The allocation raised to more than $100 million the total amount of funding approved by the bank for that purpose since February 2009. The first two installments of the Lifeline Road Improvement Project (LRIP) were disbursed last year. More than 150 kilometers of roads have been rebuilt since then.
The third LRIP tranche approved by the bank’s Board of Directors late on Thursday will cover 190 kilometers of so-called “lifeline roads” connecting rural communities in nine Armenian provinces to major highways. The projected is slated for completion by the end of 2013.
“Rehabilitation of additional lifeline roads would create temporary jobs in rural areas, which have been hit by the [global economic] crisis, and improve access to basic social services," Asad Alam, the World Bank’s regional director for the South Caucasus, said in a statement. “While this immediate impact is critical, the project will also improve market connectivity for rural areas and build upon the ongoing efforts to strengthen the basis for growth and competitiveness.”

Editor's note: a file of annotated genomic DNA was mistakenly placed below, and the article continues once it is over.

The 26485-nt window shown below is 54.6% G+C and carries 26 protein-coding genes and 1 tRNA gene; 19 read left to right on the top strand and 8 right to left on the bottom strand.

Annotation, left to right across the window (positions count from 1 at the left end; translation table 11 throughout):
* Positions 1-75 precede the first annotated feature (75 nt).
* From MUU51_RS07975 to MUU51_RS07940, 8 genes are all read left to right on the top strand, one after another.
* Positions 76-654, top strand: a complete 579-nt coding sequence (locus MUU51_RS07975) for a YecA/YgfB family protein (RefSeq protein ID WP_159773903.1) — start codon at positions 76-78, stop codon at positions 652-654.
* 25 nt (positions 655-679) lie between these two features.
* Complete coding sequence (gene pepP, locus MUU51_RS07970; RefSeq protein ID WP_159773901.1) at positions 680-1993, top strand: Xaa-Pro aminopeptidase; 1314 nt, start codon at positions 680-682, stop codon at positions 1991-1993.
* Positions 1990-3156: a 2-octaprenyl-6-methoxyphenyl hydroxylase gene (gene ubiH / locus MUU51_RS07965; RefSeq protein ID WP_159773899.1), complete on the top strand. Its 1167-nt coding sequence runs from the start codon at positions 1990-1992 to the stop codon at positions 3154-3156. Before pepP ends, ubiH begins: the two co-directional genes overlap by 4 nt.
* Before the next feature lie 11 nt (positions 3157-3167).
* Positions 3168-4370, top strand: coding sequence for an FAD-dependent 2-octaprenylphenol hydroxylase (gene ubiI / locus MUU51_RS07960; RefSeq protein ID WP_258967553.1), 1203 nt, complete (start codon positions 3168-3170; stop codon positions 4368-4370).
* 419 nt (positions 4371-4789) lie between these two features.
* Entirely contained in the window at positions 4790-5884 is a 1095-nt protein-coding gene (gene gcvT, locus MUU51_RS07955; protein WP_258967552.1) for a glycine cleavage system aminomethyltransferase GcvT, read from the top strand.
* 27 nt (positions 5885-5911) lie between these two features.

The statement estimated that rural communities lacking adequate roads lose at least 40 percent of their farmers’ harvest. Upgraded roads will thus allow them to bring their produce to market “more easily and at a lower cost,” it says.
Ani Balabanian, an official at the World Bank’s Yerevan office overseeing the project, told journalists that the bank and the Armenian government selected roads that are “particularly impassable.” She confirmed that some of those roads were due to be repaired by the U.S. Millennium Challenger Corporation (MCC).
The MCC had set aside $67 million for that project in 2006. The U.S. government agency cancelled the promised assistance last year, citing the Armenian government’s poor human rights record and its 2008 post-election crackdown on the opposition.